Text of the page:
4 “The right time for growth is when your business is in the middle of a successful period, with a few strong months just gone and a couple more forecast to follow. Be aware that expansion will eventually require additional resources, including labour, equipment, finances and more micro-management.”
From Why it pays to fund your own new business by John Bee.
5 “Don’t be afraid of mistakes. They’re a fact of life and with a bit of thought they can be easily managed. Accept that making mistakes need not be a bad thing. After all, in the words of legendary US basketball player and coach John Wooden: ‘If you’re not making mistakes, you’re not doing anything.’”
From What's the best way to handle your employees' mistakes? by Heather Foley.
6 “New businesses are a prime target for predatory salespeople. If you’re in the online space you can expect companies that host business directories, sell email data, run pay-per-click ad campaigns, etc, to contact you. Most of them will press really hard and rattle off impressive-sounding numbers, but these direct sales services rarely convert to sales.”
From Five key insights gained by a six-month-old online start-up by Pete McAllister.
7 “Over-thinking something often means that the ideas you come up with are forced and unrealistic. Watching an unchallenging film or TV show can allow your mind to switch down a gear and come up with something much less forced.”
From How to reach your 'light-bulb' moment by Paul Lees.
8 “Effective marketing is about taking someone on a journey from hearing about you to buying from you, and from there, to buying more and telling the world about you. Taking the time to understand how your buyers do this will always be a good investment.”
From The fundamentals of marketing explained for start-ups by Bryony Thomas.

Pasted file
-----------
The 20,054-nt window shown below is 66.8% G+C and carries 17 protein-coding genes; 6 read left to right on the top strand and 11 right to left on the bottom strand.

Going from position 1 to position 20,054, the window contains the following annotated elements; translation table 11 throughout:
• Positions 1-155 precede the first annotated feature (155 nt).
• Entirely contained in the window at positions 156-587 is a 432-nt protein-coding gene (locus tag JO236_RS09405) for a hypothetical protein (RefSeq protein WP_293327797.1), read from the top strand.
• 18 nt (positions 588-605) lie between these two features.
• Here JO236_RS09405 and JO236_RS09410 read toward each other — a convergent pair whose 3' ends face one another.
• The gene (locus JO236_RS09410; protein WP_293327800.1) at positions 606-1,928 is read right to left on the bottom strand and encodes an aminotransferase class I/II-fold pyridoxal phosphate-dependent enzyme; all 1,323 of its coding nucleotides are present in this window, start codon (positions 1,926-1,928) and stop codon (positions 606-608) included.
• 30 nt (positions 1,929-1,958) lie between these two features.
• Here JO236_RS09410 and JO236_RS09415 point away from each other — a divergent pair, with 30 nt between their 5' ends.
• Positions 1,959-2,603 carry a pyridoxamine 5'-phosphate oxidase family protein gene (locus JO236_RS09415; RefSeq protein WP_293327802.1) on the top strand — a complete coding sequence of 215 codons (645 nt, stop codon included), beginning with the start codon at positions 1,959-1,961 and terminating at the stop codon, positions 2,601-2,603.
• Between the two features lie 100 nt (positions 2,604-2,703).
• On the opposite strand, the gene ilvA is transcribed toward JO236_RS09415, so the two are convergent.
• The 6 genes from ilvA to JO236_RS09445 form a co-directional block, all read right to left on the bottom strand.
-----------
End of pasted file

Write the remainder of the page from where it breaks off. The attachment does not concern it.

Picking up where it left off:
9 “One in eight UK employees works more than 48 hours per week, while 54% of Britain's workforce regularly works through their lunch break. People who work long and unsociable hours could be doing themselves serious harm. Studies have shown that working 11 hours a day compared to eight increases your chances of developing heart disease by 67%.”
From Has Britain become a nation of workaholics? by Helen Pedder.
10 “Factually, right now, about 60% of the people in your sector are only doing OK and 20% are struggling. This means that by stepping up and standing out, you could be in the 15% that are doing very well and if you really excel – you could be in the 5% that are exceptionally successful.”
From How to be an exceptionally successful business by Anne Mulliner.
Thank you to our site sponsors for their support in 2014. Many thanks also to the experts who shared their knowledge to ensure this blog remains a popular source of information, advice and inspiration. A massive ‘Thank You’ to all our readers, of course. Whether you were thinking of starting up and wanted inspiration or started your own business in 2014 and needed advice, we hope you found what you were looking for. Happy Christmas – here's to a fantastic 2015…
Slightly more than three years ago, Tony Curtis' business idea for heated sports gloves was given short shrift on TV's Dragons' Den. Those Dragons must be fuming now, because Alago Heated Gloves is a hugely successful business, with thousands of its products warming the hands of gardeners, cyclists, kayakers, tennis players, horse riders and players at many premier sports clubs. Stick that in your pipe and smoke it, Duncan Bannatyne.
Determination, bad luck and a radical approach to funding have all played a part in Tony’s remarkable business journey. Recalling how he came up with the idea, he says: "It started seven years ago when I was watching my 12-year-old son playing rugby. It was a freezing day and no one could catch the ball – no one wanted to. He ran off the pitch at the end with blue hands and shoved them up my jumper for warmth. Once I'd got over the shock I thought, he needs heated gloves.
"That was my ‘light bulb moment’. I searched online to try to find heated gloves but nothing was suitable. Everything I saw had big bulky battery packs, electric cables – useless for sport.
"So I thought I'd have a go at inventing something and spent six months playing around with gloves, silicon tubing, a meat syringe and some heat packs at home. After destroying several kitchen appliances along the way, I came up with something that I thought would work. I took it to a brilliant design company and we went forward to prototyping. That's when it started costing money."
So how did he cover those costs? "I had a day job, but needed more money. I didn't think about investment, I found another way. I bought a camera and taught myself photography. I opened up a spare-time photography business, doing portraits, weddings, event, etc. I did that for four years, that’s how I paid for product development."